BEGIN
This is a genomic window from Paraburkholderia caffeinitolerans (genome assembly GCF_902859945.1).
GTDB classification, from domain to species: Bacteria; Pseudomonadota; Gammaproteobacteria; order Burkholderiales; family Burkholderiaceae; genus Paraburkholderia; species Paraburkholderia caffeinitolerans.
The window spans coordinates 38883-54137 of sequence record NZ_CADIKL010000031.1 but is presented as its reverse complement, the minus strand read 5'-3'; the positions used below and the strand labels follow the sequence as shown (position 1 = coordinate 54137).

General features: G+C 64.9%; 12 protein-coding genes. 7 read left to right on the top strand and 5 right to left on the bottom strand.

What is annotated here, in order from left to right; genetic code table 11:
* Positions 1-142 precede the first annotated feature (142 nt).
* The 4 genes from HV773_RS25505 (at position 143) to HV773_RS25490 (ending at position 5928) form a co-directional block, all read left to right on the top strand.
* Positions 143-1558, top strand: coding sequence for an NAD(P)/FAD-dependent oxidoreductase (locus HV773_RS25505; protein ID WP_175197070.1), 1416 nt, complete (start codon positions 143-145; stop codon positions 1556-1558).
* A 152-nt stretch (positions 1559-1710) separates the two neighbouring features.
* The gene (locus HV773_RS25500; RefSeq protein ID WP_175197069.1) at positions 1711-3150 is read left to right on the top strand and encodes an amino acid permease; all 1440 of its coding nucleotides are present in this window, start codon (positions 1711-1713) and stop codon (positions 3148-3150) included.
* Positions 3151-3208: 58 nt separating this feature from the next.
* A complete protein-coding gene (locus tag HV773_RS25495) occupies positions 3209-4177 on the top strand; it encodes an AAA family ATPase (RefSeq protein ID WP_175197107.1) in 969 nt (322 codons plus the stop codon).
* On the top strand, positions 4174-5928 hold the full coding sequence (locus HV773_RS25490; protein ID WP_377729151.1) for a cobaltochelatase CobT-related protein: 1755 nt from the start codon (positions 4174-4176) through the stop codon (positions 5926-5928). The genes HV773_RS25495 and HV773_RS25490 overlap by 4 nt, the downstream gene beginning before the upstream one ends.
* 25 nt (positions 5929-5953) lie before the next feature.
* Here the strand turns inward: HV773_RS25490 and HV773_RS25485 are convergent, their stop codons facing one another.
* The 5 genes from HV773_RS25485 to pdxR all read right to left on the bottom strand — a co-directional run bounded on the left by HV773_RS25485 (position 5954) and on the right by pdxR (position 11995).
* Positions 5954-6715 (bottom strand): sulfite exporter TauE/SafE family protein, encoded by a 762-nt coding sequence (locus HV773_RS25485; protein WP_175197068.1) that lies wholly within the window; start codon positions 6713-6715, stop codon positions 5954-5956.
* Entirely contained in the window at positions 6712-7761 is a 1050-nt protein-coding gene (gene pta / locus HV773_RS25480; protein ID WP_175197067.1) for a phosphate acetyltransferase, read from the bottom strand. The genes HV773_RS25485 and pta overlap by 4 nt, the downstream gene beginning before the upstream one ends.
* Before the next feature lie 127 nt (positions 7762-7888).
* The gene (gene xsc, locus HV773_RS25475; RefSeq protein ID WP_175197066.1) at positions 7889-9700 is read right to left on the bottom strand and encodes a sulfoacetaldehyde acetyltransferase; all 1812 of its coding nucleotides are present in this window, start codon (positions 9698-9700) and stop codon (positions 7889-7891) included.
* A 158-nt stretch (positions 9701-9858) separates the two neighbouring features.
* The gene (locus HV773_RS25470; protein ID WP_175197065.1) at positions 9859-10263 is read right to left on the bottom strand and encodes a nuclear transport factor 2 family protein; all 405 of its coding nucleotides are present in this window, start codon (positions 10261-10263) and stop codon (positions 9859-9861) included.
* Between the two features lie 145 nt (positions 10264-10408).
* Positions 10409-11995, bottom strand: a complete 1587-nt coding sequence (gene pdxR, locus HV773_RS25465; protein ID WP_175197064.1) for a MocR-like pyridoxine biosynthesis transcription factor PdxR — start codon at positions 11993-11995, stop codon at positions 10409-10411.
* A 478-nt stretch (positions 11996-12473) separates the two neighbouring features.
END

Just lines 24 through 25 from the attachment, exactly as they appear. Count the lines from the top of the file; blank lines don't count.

* Positions 10409-11995, bottom strand: a complete 1587-nt coding sequence (gene pdxR, locus HV773_RS25465; protein ID WP_175197064.1) for a MocR-like pyridoxine biosynthesis transcription factor PdxR — start codon at positions 11993-11995, stop codon at positions 10409-10411.
* A 478-nt stretch (positions 11996-12473) separates the two neighbouring features.